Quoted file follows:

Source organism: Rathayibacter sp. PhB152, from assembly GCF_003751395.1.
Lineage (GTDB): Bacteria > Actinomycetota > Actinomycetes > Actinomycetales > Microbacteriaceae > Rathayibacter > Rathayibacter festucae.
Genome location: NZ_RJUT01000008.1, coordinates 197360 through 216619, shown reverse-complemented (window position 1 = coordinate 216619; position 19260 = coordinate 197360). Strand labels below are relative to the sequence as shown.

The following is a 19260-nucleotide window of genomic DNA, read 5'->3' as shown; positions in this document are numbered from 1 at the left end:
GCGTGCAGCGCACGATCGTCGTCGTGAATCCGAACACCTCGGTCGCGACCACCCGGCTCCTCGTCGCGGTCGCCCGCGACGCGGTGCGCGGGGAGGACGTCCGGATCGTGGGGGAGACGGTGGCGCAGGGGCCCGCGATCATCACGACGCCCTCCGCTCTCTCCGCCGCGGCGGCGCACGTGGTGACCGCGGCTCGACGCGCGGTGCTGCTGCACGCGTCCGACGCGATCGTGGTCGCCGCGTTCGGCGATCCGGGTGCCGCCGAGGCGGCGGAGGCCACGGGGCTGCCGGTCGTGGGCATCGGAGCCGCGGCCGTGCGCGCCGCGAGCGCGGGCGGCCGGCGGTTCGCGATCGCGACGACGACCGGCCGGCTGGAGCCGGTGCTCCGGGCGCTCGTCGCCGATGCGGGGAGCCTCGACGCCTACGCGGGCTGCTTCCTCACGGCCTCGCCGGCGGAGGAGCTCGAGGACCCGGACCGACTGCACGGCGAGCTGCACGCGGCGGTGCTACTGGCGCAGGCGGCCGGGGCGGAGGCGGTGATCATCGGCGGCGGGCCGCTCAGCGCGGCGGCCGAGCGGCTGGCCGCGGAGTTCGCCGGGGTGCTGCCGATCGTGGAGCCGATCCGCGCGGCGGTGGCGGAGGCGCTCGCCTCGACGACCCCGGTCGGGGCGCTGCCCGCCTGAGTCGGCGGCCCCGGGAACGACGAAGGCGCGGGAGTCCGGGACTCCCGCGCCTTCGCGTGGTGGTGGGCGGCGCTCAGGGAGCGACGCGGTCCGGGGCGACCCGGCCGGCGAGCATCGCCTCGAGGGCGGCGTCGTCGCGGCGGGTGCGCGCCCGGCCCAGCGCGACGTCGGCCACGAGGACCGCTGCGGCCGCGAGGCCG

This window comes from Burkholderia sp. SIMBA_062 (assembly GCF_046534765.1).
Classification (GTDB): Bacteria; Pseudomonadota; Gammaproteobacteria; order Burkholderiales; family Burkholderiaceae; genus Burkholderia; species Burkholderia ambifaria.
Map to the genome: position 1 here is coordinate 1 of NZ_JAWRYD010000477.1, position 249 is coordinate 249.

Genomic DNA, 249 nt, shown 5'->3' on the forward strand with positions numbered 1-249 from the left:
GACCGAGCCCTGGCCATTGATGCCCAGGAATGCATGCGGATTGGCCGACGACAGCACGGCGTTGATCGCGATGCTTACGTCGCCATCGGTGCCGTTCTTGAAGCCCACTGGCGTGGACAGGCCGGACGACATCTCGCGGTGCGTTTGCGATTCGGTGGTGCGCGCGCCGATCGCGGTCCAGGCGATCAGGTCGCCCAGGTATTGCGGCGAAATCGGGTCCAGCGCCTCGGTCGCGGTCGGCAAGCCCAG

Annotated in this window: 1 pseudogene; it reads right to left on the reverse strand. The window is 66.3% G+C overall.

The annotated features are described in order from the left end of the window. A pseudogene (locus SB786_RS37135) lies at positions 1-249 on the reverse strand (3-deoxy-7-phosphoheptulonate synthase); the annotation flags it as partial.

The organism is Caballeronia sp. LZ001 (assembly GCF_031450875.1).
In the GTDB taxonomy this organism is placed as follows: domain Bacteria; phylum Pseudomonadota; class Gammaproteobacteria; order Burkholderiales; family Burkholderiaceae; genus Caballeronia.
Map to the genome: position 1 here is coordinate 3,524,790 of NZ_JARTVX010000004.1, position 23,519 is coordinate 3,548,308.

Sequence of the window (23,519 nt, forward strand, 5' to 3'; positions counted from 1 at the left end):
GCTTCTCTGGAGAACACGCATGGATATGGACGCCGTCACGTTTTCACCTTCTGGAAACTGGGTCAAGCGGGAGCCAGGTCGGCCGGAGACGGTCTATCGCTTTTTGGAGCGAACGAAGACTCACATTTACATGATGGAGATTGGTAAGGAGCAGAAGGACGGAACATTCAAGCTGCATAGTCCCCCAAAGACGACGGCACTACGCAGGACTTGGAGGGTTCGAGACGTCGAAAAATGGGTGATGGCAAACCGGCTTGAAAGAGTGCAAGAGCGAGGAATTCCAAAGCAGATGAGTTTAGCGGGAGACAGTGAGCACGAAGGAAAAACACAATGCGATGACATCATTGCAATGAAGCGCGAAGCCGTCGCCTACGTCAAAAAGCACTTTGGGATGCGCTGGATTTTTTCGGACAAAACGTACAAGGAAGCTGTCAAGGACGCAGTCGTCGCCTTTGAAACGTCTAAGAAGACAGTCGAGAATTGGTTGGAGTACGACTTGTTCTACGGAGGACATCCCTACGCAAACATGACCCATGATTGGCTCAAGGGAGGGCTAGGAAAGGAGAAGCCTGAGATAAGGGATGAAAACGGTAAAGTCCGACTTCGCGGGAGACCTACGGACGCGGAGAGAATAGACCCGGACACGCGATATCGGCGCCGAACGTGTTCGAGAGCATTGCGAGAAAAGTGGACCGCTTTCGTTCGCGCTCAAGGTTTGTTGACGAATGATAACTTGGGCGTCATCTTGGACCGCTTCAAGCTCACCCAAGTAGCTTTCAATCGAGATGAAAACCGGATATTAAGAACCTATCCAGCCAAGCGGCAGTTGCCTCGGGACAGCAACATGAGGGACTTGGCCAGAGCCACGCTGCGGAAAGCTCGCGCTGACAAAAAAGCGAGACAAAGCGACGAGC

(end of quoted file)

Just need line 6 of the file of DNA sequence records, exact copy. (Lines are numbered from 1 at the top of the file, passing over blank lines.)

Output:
This window comes from Burkholderia sp. SIMBA_062 (assembly GCF_046534765.1).